Pakistan’s blasphemy laws have left even judges in fear of their lives

Declan Walsh writes:

So he’s going to swing – perhaps. On Saturday a Pakistani judge sentenced Mumtaz Qadri, the police bodyguard who assassinated the Punjab governor Salmaan Taseer, to death by hanging. The young policeman smiled and thanked God. “My dream has come true,” he reportedly said.

It was a predictably theatrical turn from Qadri, a former nobody who murdered Taseer in cowardly fashion – shooting the governor 27 times in the back – and who has since revelled in the notoriety of his blood-stained celebrity. Equally predictable, alas, was the reaction on the streets outside.

Close to the courtroom in Rawalpindi, angry young men attacked a monument to the former prime minister Benazir Bhutto, defacing her image on the spot where she died in a suicide bombing in 2007. Down in Lahore, turbaned men with long sticks surged through the ancient Anarkali bazaar, thrashing traders who refused to shutter their shops in sympathy for Qadri.

Meanwhile the clerics engineering the protests – old men with soft palms and tinder-dry beards – issued po-faced statements decrying the sentence. Qadri was a good Muslim, they insisted, and Taseer got what he deserved. The governor had offended them by advocating reforms to Pakistan’s antiquated blasphemy laws. In particularly they hated him for defending Aasia Bibi, a Christian mother-of-five sentenced to death under those laws last November. He deserved to die, they said.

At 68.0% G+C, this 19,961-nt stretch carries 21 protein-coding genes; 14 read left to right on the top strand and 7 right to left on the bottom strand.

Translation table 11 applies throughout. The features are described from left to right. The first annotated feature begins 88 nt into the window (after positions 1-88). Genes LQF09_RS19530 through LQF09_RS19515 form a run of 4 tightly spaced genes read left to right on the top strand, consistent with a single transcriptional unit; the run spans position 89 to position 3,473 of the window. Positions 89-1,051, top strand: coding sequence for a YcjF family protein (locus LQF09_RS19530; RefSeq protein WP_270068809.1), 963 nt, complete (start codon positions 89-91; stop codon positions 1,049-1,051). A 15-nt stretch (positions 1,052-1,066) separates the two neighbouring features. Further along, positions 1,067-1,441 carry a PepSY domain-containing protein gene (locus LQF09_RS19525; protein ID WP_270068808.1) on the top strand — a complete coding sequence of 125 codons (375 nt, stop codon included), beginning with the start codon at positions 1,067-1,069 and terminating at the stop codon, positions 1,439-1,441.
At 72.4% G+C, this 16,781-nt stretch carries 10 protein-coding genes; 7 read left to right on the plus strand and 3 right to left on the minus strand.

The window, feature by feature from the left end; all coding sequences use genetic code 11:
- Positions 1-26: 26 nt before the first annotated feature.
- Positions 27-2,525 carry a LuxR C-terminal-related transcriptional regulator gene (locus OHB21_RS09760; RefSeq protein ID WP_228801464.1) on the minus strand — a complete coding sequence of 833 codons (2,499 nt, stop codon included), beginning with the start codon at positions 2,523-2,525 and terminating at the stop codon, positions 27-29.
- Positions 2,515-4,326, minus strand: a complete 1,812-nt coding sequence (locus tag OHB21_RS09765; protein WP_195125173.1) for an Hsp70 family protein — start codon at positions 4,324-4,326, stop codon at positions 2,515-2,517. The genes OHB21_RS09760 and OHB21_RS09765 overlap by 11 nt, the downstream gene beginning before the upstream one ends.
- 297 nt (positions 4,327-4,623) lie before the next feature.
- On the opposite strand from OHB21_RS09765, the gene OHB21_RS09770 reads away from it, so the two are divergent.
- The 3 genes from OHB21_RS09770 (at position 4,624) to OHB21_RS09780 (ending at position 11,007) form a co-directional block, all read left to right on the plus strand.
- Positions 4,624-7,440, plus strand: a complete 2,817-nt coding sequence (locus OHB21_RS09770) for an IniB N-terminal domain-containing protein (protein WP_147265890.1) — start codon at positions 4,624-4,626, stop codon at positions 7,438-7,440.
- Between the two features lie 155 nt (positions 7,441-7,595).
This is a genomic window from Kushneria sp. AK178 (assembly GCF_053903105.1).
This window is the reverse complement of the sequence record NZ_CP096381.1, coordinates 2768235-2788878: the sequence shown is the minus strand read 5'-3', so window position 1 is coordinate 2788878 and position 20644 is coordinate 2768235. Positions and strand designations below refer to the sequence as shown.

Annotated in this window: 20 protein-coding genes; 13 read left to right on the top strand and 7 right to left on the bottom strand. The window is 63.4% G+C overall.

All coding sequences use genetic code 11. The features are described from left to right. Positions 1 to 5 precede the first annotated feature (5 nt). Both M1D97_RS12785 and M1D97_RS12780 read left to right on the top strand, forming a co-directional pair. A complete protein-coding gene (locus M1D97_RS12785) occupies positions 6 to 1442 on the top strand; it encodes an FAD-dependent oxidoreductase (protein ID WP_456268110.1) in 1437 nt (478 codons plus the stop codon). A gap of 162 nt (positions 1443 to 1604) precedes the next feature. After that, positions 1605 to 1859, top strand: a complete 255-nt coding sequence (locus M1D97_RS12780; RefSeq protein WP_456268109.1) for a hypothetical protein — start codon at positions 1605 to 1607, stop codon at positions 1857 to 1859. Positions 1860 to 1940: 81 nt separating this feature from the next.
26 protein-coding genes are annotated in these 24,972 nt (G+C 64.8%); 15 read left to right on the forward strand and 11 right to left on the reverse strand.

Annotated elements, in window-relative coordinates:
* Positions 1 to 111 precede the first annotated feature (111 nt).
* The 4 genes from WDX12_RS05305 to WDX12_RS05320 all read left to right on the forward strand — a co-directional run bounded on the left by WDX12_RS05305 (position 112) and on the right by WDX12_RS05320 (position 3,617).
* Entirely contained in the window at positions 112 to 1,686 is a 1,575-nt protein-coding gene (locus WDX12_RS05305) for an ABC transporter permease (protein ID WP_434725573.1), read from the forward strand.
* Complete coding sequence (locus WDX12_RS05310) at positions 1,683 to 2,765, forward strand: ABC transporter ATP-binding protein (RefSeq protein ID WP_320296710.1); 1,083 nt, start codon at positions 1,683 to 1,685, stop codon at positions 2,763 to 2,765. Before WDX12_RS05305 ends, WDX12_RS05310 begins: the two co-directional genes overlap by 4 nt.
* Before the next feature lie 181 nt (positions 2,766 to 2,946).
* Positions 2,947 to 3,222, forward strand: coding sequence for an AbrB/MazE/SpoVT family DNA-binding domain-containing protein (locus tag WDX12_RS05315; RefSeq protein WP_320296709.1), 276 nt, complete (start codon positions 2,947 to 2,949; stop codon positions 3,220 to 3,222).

Taseer’s wife and children, in contrast, were silent. They stayed at home, busy worrying about their son and sibling, Shahbaz. The 27-year-old was kidnapped in August as he purred through Lahore in a sports Mercedes – his father’s old car, in fact. Word has it he is being held in the tribal badlands of Waziristan; whether his captors are religious extremists, common criminals, or both, remains unclear.

The family is also reeling from character assaults. When Taseer was still alive, conservatives circulated photos of his children, lifted from their Facebook pages, showing them engaged in objectionable activity, such as dating and swimming in a swimming pool. After Taseer died, Qadri’s lawyers aired allegations about his sex life, drinking habits and apparent taste for pork – proof, they said, of a licentiousness that justified his cold-blooded murder.

The distasteful spectacle is partly a product of Pakistan’s social gulf. The Taseers inhabit the gilded bubble of a tiny elite whose westernised lives play out in Hello!-style photospreads of society magazines. In fact the Taseers own one of the most popular magazines. But it also goes to the heart of a bigger ideological crisis.

In theory, Pakistan is a country that welcomes all creeds and castes. But in practice it is proving to be anything but.

Print Friendly, PDF & Email
Facebooktwitterrss
Facebooktwittermail